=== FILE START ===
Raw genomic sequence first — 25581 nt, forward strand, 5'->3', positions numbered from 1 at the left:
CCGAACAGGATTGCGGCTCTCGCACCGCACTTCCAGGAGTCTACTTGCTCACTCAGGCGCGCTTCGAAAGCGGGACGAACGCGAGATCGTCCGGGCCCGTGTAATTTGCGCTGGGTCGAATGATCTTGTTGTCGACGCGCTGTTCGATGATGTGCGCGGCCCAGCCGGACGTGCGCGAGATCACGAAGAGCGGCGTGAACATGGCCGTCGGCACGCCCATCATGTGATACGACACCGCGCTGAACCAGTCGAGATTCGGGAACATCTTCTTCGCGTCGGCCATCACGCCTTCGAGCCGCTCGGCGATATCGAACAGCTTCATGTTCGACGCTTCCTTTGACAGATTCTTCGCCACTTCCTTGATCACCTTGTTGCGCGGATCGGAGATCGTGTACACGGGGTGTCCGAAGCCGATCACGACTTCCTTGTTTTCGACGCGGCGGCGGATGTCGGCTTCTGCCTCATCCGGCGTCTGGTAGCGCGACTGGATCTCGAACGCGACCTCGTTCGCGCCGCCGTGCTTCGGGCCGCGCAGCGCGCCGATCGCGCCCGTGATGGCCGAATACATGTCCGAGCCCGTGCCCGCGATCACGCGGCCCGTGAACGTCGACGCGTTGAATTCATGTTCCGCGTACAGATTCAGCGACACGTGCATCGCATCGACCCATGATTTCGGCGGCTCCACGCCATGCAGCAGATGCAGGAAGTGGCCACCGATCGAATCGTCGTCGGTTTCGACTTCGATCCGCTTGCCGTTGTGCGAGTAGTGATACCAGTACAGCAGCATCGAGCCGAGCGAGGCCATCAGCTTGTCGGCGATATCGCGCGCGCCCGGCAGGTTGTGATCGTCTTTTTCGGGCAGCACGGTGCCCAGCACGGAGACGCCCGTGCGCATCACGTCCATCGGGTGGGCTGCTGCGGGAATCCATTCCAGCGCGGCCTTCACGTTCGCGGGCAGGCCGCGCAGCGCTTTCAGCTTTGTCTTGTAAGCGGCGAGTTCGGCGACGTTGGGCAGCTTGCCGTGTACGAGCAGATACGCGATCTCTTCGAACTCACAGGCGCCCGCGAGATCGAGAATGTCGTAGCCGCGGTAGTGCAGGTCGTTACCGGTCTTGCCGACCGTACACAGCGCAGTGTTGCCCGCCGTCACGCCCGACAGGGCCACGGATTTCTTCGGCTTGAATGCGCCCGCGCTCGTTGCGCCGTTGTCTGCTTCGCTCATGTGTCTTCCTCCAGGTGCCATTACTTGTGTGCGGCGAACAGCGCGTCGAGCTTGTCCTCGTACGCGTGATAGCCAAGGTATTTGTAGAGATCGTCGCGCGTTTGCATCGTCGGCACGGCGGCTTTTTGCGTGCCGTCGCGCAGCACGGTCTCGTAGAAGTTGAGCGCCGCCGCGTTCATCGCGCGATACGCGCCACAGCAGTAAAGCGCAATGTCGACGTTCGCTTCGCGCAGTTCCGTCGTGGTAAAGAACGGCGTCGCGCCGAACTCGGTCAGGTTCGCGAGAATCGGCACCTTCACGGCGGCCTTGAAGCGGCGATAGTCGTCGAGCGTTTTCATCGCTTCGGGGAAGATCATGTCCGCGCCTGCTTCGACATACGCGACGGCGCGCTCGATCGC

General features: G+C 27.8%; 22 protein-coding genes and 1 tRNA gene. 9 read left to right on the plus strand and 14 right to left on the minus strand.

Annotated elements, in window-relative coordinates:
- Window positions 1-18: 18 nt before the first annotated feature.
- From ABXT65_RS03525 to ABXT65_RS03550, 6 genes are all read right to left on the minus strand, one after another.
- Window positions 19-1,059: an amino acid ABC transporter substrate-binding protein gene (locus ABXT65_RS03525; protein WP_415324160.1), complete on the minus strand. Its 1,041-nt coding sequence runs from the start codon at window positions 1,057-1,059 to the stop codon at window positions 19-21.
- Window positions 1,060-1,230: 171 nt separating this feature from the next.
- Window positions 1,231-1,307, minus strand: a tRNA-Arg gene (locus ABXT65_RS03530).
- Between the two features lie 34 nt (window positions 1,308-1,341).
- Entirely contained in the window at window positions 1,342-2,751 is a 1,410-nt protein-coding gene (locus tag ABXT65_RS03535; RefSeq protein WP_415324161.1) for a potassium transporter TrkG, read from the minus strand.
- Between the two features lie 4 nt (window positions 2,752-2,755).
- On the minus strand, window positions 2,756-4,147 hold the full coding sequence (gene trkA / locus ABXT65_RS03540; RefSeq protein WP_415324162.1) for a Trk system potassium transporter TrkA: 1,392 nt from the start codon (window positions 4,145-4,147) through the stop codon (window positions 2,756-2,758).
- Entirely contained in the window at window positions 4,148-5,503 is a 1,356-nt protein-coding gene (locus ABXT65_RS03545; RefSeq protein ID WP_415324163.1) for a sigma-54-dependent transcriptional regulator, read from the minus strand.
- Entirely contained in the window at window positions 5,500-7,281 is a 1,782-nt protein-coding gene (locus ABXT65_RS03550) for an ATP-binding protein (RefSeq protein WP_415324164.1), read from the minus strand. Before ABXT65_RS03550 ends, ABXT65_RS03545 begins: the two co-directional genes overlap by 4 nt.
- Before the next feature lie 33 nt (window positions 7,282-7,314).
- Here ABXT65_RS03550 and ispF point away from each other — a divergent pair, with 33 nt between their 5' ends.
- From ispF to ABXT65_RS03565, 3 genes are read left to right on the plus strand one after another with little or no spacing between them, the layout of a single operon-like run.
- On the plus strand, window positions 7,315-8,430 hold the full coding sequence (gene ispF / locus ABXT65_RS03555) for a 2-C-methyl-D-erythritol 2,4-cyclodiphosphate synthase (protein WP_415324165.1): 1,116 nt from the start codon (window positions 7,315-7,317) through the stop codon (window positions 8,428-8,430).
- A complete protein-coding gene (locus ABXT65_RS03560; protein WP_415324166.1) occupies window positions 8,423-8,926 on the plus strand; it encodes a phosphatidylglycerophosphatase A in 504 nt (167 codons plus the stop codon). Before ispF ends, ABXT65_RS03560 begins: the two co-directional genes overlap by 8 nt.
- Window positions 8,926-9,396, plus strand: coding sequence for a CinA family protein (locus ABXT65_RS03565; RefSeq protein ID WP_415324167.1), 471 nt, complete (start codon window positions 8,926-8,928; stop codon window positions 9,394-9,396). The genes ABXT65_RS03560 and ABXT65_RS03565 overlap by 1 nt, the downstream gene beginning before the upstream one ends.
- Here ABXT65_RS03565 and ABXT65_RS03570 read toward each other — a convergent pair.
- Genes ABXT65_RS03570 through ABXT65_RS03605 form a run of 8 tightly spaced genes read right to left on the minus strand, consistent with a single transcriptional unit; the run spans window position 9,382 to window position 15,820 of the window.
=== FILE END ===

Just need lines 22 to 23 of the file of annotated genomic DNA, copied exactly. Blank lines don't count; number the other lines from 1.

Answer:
- Here ABXT65_RS03565 and ABXT65_RS03570 read toward each other — a convergent pair.
- Genes ABXT65_RS03570 through ABXT65_RS03605 form a run of 8 tightly spaced genes read right to left on the minus strand, consistent with a single transcriptional unit; the run spans window position 9,382 to window position 15,820 of the window.